Kluber continues his brilliant stretch of pitching

Kluber continues his brilliant stretch of pitching

CLEVELAND -- Like his teammate Carlos Carrasco from the night before, Indians starter Corey Kluber didn't have his best stuff in the early goings of his Saturday start.

And, like his teammate, Kluber showed that even when he's not at his best, he's better than most.

Kluber struck out seven batters over eight innings, allowing just one earned run on nine hits without a walk. After striking out 30 batters in his previous two outings, even Saturday's 2-1 victory over the Reds felt like a step back for the reigning American League Cy Young Award winner.

Then again, how could he have possibly taken a step forward?

"We've seen the guy for a few years now go out there and be the same guy every time out," Indians closer Cody Allen said. "The thing with him is he's so consistent with his work. In between starts, preparing himself, that breeds consistency."

The Reds were aggressive out of the chute, sitting on fastballs early in counts. And Kluber was leaving them out over the plate. The Reds' first four hits all came within the first two pitches of each at-bat, and the Reds appeared they might have Kluber's number, jumping out to an early lead.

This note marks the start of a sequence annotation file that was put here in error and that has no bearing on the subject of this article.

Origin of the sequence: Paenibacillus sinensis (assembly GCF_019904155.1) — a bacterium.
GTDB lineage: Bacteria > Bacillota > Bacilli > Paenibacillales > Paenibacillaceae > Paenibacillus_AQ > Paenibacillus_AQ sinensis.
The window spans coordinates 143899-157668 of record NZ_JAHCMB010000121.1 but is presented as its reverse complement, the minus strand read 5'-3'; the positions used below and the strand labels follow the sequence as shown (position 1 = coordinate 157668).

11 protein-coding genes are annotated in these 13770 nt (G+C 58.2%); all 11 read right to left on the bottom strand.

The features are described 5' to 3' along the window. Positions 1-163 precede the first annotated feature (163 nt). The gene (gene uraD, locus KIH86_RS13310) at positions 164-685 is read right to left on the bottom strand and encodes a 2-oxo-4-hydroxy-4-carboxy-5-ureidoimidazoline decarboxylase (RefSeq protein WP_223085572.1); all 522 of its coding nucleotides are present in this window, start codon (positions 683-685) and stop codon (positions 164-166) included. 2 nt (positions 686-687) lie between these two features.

"Early on I was throwing a lot of strikes, but didn't have the best command," Kluber said. "I missed a few balls over the plate and they did a good job of taking advantage of it."

Francona on Kluber's performance

After the second inning, though, Kluber adjusted and found that groove he often finds himself in. Kluber allowed just five baserunners over the next six innings, striking out six. He only got stronger as the game went on; his final inning was his only 1-2-3 frame and ended with a punchout of Todd Frazier. He would have came out for the ninth, if not for feeling a minor tweak in his hamstring.

"To Kluber's credit, he reeled it in and really got effective," Indians manager Terry Francona said. "The last three innings were really his best three. Because they were aggressive early, his pitch count was extremely manageable. I think Kluber's kind of in that class where the hitters have to take their pick. Try to maybe get him earlier, because I don't think guys like going up against him with two strikes."

Kluber has now lowered his season ERA to 3.49. He leads the Majors in strikeouts (83) and the AL in Wins Above Replacement (2.2).

"I think this is the rotation we definitely looked to be a strength for us coming into the season," Allen said. "Our rotation is our strength. When you can run out the arms we have in our rotation, [it's a big plus]. And it all starts with Kluber. He kind of sets the table for the rest of the guys and they're just following suit."

August Fagerstrom is an associate reporter for MLB.com. This story was not subject to the approval of Major League Baseball or its clubs.